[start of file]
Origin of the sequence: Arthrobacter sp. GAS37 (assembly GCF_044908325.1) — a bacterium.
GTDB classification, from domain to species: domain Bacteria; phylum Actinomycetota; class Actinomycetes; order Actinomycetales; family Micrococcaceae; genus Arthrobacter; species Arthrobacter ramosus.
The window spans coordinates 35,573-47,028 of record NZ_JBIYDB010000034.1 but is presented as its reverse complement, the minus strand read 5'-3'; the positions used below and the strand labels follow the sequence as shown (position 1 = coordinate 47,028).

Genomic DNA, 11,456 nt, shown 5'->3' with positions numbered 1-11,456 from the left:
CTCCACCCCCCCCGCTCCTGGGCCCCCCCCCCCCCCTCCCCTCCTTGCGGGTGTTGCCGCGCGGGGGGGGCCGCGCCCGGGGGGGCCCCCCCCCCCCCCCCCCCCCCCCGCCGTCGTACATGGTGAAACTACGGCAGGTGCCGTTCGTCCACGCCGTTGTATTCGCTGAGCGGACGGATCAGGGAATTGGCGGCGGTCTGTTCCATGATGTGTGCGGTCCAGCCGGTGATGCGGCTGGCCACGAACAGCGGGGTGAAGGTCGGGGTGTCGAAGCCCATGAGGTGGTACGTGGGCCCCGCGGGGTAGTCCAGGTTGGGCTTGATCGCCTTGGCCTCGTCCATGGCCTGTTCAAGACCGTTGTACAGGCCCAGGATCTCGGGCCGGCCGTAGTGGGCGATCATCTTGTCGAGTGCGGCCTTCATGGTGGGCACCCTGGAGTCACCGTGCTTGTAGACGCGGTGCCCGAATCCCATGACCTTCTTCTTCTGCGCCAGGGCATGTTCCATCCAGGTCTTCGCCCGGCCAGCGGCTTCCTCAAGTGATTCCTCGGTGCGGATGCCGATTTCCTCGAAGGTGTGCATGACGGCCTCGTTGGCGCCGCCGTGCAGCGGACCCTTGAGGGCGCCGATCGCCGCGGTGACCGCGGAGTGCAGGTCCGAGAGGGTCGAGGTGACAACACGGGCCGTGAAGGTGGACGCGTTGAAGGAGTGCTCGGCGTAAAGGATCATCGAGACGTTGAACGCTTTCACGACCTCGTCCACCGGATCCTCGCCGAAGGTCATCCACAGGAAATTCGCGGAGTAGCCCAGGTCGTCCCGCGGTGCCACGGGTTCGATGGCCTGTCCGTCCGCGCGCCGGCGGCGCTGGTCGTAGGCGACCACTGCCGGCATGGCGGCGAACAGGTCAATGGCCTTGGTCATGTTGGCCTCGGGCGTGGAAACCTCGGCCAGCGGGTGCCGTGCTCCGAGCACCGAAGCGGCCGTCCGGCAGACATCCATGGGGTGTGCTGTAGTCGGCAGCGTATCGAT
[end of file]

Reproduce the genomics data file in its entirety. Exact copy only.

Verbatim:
Origin of the sequence: Arthrobacter sp. GAS37 (assembly GCF_044908325.1) — a bacterium.
GTDB classification, from domain to species: domain Bacteria; phylum Actinomycetota; class Actinomycetes; order Actinomycetales; family Micrococcaceae; genus Arthrobacter; species Arthrobacter ramosus.
The window spans coordinates 35,573-47,028 of record NZ_JBIYDB010000034.1 but is presented as its reverse complement, the minus strand read 5'-3'; the positions used below and the strand labels follow the sequence as shown (position 1 = coordinate 47,028).

Genomic DNA, 11,456 nt, shown 5'->3' with positions numbered 1-11,456 from the left:
CTCCACCCCCCCCGCTCCTGGGCCCCCCCCCCCCCCTCCCCTCCTTGCGGGTGTTGCCGCGCGGGGGGGGCCGCGCCCGGGGGGGCCCCCCCCCCCCCCCCCCCCCCCCGCCGTCGTACATGGTGAAACTACGGCAGGTGCCGTTCGTCCACGCCGTTGTATTCGCTGAGCGGACGGATCAGGGAATTGGCGGCGGTCTGTTCCATGATGTGTGCGGTCCAGCCGGTGATGCGGCTGGCCACGAACAGCGGGGTGAAGGTCGGGGTGTCGAAGCCCATGAGGTGGTACGTGGGCCCCGCGGGGTAGTCCAGGTTGGGCTTGATCGCCTTGGCCTCGTCCATGGCCTGTTCAAGACCGTTGTACAGGCCCAGGATCTCGGGCCGGCCGTAGTGGGCGATCATCTTGTCGAGTGCGGCCTTCATGGTGGGCACCCTGGAGTCACCGTGCTTGTAGACGCGGTGCCCGAATCCCATGACCTTCTTCTTCTGCGCCAGGGCATGTTCCATCCAGGTCTTCGCCCGGCCAGCGGCTTCCTCAAGTGATTCCTCGGTGCGGATGCCGATTTCCTCGAAGGTGTGCATGACGGCCTCGTTGGCGCCGCCGTGCAGCGGACCCTTGAGGGCGCCGATCGCCGCGGTGACCGCGGAGTGCAGGTCCGAGAGGGTCGAGGTGACAACACGGGCCGTGAAGGTGGACGCGTTGAAGGAGTGCTCGGCGTAAAGGATCATCGAGACGTTGAACGCTTTCACGACCTCGTCCACCGGATCCTCGCCGAAGGTCATCCACAGGAAATTCGCGGAGTAGCCCAGGTCGTCCCGCGGTGCCACGGGTTCGATGGCCTGTCCGTCCGCGCGCCGGCGGCGCTGGTCGTAGGCGACCACTGCCGGCATGGCGGCGAACAGGTCAATGGCCTTGGTCATGTTGGCCTCGGGCGTGGAAACCTCGGCCAGCGGGTGCCGTGCTCCGAGCACCGAAGCGGCCGTCCGGCAGACATCCATGGGGTGTGCTGTAGTCGGCAGCGTATCGAT